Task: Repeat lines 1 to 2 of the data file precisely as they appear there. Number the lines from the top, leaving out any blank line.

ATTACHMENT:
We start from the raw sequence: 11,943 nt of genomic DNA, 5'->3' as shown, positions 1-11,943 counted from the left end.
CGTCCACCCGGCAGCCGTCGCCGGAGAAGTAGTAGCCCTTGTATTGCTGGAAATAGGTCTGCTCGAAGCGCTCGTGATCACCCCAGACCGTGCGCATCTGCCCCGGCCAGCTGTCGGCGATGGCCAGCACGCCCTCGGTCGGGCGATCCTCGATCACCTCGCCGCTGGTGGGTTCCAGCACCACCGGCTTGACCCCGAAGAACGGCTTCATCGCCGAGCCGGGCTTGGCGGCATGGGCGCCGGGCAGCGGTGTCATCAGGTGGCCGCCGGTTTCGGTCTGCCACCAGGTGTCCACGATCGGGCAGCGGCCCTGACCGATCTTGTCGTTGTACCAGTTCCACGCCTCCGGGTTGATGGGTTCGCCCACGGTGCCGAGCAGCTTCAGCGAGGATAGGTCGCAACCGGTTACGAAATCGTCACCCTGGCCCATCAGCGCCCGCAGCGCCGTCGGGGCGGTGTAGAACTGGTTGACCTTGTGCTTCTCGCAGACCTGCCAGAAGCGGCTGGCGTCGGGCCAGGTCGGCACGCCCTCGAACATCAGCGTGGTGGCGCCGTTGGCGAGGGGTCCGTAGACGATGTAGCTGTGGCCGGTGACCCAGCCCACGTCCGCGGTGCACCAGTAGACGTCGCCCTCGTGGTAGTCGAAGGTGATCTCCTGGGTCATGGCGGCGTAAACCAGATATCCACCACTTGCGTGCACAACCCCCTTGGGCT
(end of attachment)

We start from the raw sequence: 11,943 nt of genomic DNA, 5'->3' as shown, positions 1-11,943 counted from the left end.
CGTCCACCCGGCAGCCGTCGCCGGAGAAGTAGTAGCCCTTGTATTGCTGGAAATAGGTCTGCTCGAAGCGCTCGTGATCACCCCAGACCGTGCGCATCTGCCCCGGCCAGCTGTCGGCGATGGCCAGCACGCCCTCGGTCGGGCGATCCTCGATCACCTCGCCGCTGGTGGGTTCCAGCACCACCGGCTTGACCCCGAAGAACGGCTTCATCGCCGAGCCGGGCTTGGCGGCATGGGCGCCGGGCAGCGGTGTCATCAGGTGGCCGCCGGTTTCGGTCTGCCACCAGGTGTCCACGATCGGGCAGCGGCCCTGACCGATCTTGTCGTTGTACCAGTTCCACGCCTCCGGGTTGATGGGTTCGCCCACGGTGCCGAGCAGCTTCAGCGAGGATAGGTCGCAACCGGTTACGAAATCGTCACCCTGGCCCATCAGCGCCCGCAGCGCCGTCGGGGCGGTGTAGAACTGGTTGACCTTGTGCTTCTCGCAGACCTGCCAGAAGCGGCTGGCGTCGGGCCAGGTCGGCACGCCCTCGAACATCAGCGTGGTGGCGCCGTTGGCGAGGGGTCCGTAGACGATGTAGCTGTGGCCGGTGACCCAGCCCACGTCCGCGGTGCACCAGTAGACGTCGCCCTCGTGGTAGTCGAAGGTGATCTCCTGGGTCATGGCGGCGTAAACCAGATATCCACCACTTGCGTGCACAACCCCCTTGGGCT